The first Mustang car sold in Portland, Oregon roared off the lot with 43-year-old Hank Mangold behind the wheel. This started 15 years of family fun. Hank still enjoys swapping Mustang stories with medical aid Tracy Thompson, who has taken him for a spin in her green Mustang convertible.
One rainy day in November 2006, a maroon 1965 Mustang convertible driven by a local Mustang Club member arrived to take Hank and Yvonna, his wife of 60 years, for a spin. Even a rainy day couldn't dampen the spirits of this happy couple driving in style to revisit Portland's Council Crest neighborhood. The couple saw their old home where they lived for 38 years and visited many other familiar places. This special event ended with lunch at the Hillsdale McMenamins, one of the local restaurants the couple used to visit.
Over a sandwich and beer the couple shared many happy stories. After Hank entered Marquis Care at Wilsonville, the couple never expected to revisit their old neighborhood again. Because of the New Chapters Program, which brings dreams to life, the couple had an extraordinary day. After arriving home, Yvonna told everyone "this was perfect."
Ever since Mae Cooper was a little girl she wanted to fly an airplane. When she saw an airplane for the first time, she told her father, “One of these days I’m going to fly one of those!”
At the age of 89 and with the help of the Marquis Care at Hope Village staff, Mae achieved her dream.
The sun shone, the Canby Herald reporter arrived, and KOIN Channel 6 interviewed her. Mae’s big day was part of the Marquis New Chapter program, a program that makes dreams come true for the residents of Marquis facilities.
First the cameraman positioned himself in the back seat. Then Mae was helped into the cockpit and fitted with the headphones. Then the pilot, Phil Fogg Sr, taxied to the runway and they were off.
Upon landing, Mae described the event as unforgettable. She said she wasn’t scared. “It takes a lot to scare me, “she said. “…a lot.”
Mae’s feet are back on the ground now, but she still holds tightly to her brief moment in the clouds.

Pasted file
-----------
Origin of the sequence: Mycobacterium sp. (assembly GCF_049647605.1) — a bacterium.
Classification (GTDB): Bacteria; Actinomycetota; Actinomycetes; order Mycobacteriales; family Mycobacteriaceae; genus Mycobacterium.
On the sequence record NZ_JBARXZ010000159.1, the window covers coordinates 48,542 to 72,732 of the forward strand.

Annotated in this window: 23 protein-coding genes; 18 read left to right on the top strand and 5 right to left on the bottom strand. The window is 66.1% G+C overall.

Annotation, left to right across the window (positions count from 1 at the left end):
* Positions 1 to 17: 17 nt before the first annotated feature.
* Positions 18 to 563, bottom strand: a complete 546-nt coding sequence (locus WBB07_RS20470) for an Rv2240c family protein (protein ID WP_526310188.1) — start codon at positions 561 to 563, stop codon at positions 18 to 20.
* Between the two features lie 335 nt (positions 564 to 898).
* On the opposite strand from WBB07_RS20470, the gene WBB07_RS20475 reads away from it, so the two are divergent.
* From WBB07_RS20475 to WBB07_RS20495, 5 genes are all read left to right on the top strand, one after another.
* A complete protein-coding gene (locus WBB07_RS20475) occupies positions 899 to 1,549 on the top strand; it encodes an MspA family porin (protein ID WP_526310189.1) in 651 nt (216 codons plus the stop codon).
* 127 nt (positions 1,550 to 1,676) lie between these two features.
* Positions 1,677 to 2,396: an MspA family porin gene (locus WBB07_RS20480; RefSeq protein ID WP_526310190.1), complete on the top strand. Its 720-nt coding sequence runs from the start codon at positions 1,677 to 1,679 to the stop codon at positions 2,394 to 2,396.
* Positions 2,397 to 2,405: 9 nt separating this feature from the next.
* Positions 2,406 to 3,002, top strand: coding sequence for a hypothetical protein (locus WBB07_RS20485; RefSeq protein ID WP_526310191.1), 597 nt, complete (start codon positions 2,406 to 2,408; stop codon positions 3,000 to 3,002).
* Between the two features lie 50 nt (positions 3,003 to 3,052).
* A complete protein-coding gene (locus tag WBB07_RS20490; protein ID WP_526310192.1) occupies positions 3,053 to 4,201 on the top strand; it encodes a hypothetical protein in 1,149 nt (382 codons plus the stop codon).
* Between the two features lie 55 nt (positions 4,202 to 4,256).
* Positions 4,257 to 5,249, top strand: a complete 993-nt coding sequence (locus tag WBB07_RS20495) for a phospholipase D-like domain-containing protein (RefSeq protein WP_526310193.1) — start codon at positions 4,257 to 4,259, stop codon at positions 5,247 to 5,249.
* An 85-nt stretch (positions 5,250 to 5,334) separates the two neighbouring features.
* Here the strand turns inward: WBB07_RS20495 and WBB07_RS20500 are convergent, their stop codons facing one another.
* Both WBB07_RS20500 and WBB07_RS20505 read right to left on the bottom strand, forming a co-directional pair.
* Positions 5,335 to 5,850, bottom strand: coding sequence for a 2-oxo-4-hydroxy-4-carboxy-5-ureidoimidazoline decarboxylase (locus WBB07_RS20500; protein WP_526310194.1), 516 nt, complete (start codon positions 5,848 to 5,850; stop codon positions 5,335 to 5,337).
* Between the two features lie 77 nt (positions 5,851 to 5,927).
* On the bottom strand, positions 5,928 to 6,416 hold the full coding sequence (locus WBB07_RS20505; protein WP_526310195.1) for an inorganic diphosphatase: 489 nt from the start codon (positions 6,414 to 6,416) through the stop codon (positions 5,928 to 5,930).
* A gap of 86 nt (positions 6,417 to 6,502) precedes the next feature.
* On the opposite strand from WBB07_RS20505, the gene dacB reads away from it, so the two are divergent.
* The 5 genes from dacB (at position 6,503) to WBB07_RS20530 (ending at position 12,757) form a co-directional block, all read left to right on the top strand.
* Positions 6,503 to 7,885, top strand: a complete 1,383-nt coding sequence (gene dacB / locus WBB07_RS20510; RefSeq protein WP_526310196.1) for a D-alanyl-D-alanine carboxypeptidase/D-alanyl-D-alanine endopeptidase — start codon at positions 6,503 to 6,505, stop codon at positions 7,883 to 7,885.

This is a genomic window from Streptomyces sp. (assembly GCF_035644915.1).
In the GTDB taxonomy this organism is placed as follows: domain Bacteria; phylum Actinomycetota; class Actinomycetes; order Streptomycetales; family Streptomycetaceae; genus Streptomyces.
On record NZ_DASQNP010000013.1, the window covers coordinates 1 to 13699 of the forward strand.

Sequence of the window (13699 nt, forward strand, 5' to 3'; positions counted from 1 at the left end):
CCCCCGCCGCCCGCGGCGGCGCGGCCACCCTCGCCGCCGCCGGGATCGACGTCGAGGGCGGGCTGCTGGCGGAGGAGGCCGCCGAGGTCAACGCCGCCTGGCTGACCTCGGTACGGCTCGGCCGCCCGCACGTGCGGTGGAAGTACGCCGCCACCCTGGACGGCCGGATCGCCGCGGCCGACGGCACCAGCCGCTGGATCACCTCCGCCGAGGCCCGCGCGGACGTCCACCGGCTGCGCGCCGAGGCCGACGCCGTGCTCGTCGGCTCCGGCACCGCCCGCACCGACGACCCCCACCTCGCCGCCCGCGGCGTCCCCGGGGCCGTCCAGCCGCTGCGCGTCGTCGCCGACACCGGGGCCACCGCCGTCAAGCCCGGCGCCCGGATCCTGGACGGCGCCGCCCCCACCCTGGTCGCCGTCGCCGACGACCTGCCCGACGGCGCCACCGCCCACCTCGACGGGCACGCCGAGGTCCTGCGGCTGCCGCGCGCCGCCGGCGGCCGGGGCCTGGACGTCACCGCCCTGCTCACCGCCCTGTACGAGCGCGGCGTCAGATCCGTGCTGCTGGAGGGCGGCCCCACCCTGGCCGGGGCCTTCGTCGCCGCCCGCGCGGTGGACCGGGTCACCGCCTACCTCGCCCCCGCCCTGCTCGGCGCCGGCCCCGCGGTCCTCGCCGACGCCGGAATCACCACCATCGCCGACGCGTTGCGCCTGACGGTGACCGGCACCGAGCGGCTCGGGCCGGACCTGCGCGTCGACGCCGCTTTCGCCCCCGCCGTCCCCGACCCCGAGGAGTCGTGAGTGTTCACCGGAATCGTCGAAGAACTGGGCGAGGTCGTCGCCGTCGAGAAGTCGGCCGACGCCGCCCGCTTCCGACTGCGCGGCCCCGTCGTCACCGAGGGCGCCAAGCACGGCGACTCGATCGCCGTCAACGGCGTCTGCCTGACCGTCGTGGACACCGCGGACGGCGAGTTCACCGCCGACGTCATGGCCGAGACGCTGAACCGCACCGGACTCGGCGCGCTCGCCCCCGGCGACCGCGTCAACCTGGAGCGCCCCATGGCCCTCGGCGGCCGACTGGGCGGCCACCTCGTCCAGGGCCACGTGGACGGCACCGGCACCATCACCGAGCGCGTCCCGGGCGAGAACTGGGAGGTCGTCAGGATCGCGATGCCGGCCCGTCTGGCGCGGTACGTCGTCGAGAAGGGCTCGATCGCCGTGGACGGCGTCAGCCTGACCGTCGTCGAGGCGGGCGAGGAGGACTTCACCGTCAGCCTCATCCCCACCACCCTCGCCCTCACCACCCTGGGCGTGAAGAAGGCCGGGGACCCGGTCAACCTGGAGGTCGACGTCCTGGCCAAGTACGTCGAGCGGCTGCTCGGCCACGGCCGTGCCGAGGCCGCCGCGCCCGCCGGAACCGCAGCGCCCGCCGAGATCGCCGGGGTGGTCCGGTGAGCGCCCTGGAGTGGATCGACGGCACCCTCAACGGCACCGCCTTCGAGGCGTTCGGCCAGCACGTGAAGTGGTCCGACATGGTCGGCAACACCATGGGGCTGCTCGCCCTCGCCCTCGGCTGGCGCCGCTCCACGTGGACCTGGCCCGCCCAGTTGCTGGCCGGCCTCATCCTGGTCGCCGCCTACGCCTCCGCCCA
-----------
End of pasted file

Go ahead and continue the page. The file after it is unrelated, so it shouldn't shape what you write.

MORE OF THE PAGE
On Friday, April 7, 2006, Molly Hilton, 66, was queen for a day. She donned a pink boa, tiara and was pampered with food, shoe shopping and a few hours at the salon. It was part of Marquis Care at Shaw Mountains’ program to make dreams come true for its residents.
Hilton suffers from multiple sclerosis and cannot speak well, but her face expressed her excitement and her eyes were brighter all day.
“Molly is kind to everyone who works here and she’s very deserving of this. Anyone who suffers from MS knows it’s not a fun disease. It takes over your entire life. But she insists it won’t take over hers,” said a Marquis Caregiver. “She goes out shopping and has fresh flowers in her room everyday….her nickname is Queen Molly because she has such a vibrant personality.”
On Queen Molly’s day, she was treated to lunch at Jaker’s Bandara Grill; Montage Salon did her hair and make-up, and gave her a manicure. Then, finally, every queen’s necessity: shoe shopping where she got to pick out any pair of shoes she wanted, and the store donated the pair.
Queen for a day, indeed.
Setsuko (Sue) Cousin, a native of Japan, moved to America 50 years ago after meeting her husband, Roy, in Tokyo. She embraced life in America, where she “felt free” and eagerly pursued all things American, except perhaps the most American thing of all, baseball. Sue was always curious about the game, but unfortunately, Roy despised baseball and did not let his wife have anything
to do with it.
Time went by, Roy passed away, and 13 years ago Sue suffered a debilitating stroke. At that time she moved into Vermont Hills in Portland, Oregon. That’s where, through early morning Japanese television, Sue first saw Ichiro Suzuki, the new player for the Seattle Mariners. Soon her room was filled with the lead-off hitter’s memorabilia and she never missed a televised Mariners game. She would update the staff each morning with the previous night’s game details.